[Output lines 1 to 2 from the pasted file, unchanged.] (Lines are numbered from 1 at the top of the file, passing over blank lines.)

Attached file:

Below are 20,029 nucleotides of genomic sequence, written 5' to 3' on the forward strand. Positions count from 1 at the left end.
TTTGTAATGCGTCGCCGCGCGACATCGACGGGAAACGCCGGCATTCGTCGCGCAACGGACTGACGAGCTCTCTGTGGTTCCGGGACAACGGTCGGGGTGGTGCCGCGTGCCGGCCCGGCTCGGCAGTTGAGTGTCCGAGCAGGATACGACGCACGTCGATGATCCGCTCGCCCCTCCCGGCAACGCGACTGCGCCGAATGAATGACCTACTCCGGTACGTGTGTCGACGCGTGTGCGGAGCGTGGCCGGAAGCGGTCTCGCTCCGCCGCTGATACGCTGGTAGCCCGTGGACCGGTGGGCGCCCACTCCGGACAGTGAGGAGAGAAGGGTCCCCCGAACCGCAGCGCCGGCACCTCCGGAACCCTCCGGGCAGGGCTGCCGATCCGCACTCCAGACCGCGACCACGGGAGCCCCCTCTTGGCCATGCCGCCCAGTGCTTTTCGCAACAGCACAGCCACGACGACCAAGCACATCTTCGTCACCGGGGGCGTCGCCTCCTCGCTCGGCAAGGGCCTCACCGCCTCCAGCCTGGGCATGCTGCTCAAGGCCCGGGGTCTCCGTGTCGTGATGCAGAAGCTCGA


Below are 20,029 nucleotides of genomic sequence, written 5' to 3' on the forward strand. Positions count from 1 at the left end.
TTTGTAATGCGTCGCCGCGCGACATCGACGGGAAACGCCGGCATTCGTCGCGCAACGGACTGACGAGCTCTCTGTGGTTCCGGGACAACGGTCGGGGTGGTGCCGCGTGCCGGCCCGGCTCGGCAGTTGAGTGTCCGAGCAGGATACGACGCACGTCGATGATCCGCTCGCCCCTCCCGGCAACGCGACTGCGCCGAATGAATGACCTACTCCGGTACGTGTGTCGACGCGTGTGCGGAGCGTGGCCGGAAGCGGTCTCGCTCCGCCGCTGATACGCTGGTAGCCCGTGGACCGGTGGGCGCCCACTCCGGACAGTGAGGAGAGAAGGGTCCCCCGAACCGCAGCGCCGGCACCTCCGGAACCCTCCGGGCAGGGCTGCCGATCCGCACTCCAGACCGCGACCACGGGAGCCCCCTCTTGGCCATGCCGCCCAGTGCTTTTCGCAACAGCACAGCCACGACGACCAAGCACATCTTCGTCACCGGGGGCGTCGCCTCCTCGCTCGGCAAGGGCCTCACCGCCTCCAGCCTGGGCATGCTGCTCAAGGCCCGGGGTCTCCGTGTCGTGATGCAGAAGCTCGA